Leavitt: We're overdue for a pandemic
This is a very serious matter. I am not talking about a Stephen King novel here. I am talking about what happened in 1918 in this country and across the world. The fact is pandemics happen.
Now, we're concerned today because the H5N1 virus, the virus we're concerned about now, is sweeping across the world on the back of wild birds carrying this virus.
Not only are we concerned because of its broad proliferation, we're concerned because of its genetic character. Using samples that we were able to retrieve in a rather remarkable way, we've been able to use reversed genetics to identify that that virus, the 1918 virus, has great similarity to the H5N1 virus that we now see spread across the world. Should it achieve human-to-human transmissibility, which it has not in a widespread way, it would be an aggressive killer. That's why we're concerned.
So it's important that we begin to talk about it, but it's important also that we not focus entirely on this H5N1 virus because pandemics happen, and if it's not the H5N1 virus, it will be another virus at some point in the in time, and the reality is, because they happen and because we are under prepared, we must begin to think of pandemic preparedness in its larger context, not simply the H5N1 virus.
I've become somewhat of a student in my of the 1918 pandemic. I've begun to focus on what happened around the country. Many of you will have read John Barry's account of the 1918 pandemic called The Great Influenza. It made me curious to go to my own hometown to find out what happened there. I grew up in a little town in the southwest corner of Utah called Cedar City. In 1918, it had about 3,000 people. There was a doctor there by the name of L.W. MacFarlane. I'm not sure that he was the only physician in town, but he was clearly the most prominent. The mayor had made him head of public health. He wrote a history of his life; a major portion of it was devoted to this event. In the long professional career, this was clearly the most prominent experience he had.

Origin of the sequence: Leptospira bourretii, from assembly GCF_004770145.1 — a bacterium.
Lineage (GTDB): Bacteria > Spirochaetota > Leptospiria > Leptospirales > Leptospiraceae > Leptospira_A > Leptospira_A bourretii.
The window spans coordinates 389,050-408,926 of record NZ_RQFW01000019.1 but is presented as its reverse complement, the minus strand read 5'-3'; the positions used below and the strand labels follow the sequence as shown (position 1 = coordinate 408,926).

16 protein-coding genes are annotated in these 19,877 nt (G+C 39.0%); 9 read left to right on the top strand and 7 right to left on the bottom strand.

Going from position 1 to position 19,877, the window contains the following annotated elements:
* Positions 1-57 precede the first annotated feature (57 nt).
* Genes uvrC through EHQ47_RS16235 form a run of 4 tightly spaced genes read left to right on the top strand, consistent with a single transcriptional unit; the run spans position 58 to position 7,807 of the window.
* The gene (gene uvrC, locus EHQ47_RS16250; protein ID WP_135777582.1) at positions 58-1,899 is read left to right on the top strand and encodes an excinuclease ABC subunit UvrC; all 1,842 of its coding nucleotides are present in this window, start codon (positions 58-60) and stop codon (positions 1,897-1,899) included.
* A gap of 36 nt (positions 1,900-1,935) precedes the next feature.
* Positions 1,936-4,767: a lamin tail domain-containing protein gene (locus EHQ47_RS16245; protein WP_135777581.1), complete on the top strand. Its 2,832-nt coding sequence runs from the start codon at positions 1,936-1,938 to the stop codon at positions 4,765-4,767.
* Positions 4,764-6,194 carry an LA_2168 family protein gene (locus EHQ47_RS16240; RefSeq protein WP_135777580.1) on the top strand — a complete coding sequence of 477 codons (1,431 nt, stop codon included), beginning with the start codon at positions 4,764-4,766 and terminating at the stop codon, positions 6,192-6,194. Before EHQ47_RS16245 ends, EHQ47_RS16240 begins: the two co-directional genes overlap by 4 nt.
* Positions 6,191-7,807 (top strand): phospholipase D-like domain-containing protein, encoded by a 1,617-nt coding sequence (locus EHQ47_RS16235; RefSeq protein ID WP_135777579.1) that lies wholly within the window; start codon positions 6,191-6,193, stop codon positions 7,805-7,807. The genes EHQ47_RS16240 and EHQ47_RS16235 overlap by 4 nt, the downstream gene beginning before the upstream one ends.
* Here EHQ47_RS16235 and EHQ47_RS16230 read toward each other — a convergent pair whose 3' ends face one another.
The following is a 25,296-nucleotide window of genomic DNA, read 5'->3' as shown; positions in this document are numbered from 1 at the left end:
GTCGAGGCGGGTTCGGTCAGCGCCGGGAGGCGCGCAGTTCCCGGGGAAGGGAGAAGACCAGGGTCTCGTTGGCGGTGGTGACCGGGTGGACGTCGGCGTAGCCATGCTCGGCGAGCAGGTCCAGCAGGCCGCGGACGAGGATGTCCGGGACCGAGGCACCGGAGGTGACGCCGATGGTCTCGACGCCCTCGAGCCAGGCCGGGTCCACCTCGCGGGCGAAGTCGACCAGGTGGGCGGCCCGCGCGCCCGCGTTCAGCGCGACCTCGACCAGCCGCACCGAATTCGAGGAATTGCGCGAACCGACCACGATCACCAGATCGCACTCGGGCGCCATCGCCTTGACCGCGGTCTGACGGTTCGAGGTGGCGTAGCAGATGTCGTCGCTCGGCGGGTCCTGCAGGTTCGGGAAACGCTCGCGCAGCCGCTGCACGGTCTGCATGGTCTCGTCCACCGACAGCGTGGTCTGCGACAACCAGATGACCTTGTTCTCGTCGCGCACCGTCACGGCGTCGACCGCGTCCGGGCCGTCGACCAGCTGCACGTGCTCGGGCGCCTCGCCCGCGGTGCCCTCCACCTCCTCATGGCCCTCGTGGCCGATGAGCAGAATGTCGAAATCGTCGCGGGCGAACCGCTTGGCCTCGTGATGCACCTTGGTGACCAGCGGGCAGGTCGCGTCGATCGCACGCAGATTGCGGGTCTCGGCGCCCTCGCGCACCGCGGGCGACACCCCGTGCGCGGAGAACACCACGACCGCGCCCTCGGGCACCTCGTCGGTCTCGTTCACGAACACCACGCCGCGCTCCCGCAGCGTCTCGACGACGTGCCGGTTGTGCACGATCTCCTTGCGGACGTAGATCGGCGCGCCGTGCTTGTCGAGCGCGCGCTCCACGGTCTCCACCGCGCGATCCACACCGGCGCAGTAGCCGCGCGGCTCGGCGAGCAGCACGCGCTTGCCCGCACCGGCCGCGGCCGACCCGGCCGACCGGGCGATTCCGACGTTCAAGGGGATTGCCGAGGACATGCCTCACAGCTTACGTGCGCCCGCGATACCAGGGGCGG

I found his history. You'll be interested in this. He said, "Quite a group had gone from Cedar City to attend a conference and the State Fair in Salt Lake. They returned home bringing unexpected gifts with them. By the time they got back to Cedar City, Mr. and Mrs. Don Coppin and their son Billy and Mrs. James Anderson and their daughter Ethel and Mell Corlett had definitely developed the flu. Before many days," he said, "the influenza swept like a fire through Cedar City and the surrounding communities."
I went to the little weekly newspaper, read every issue from September of that year, 1918, until December, a week after he described the the Iron County Record carried the first recorded death in my hometown, a woman by the name of Mrs. George Foster. She died leaving what the newspaper called "a husband and a little motherless child."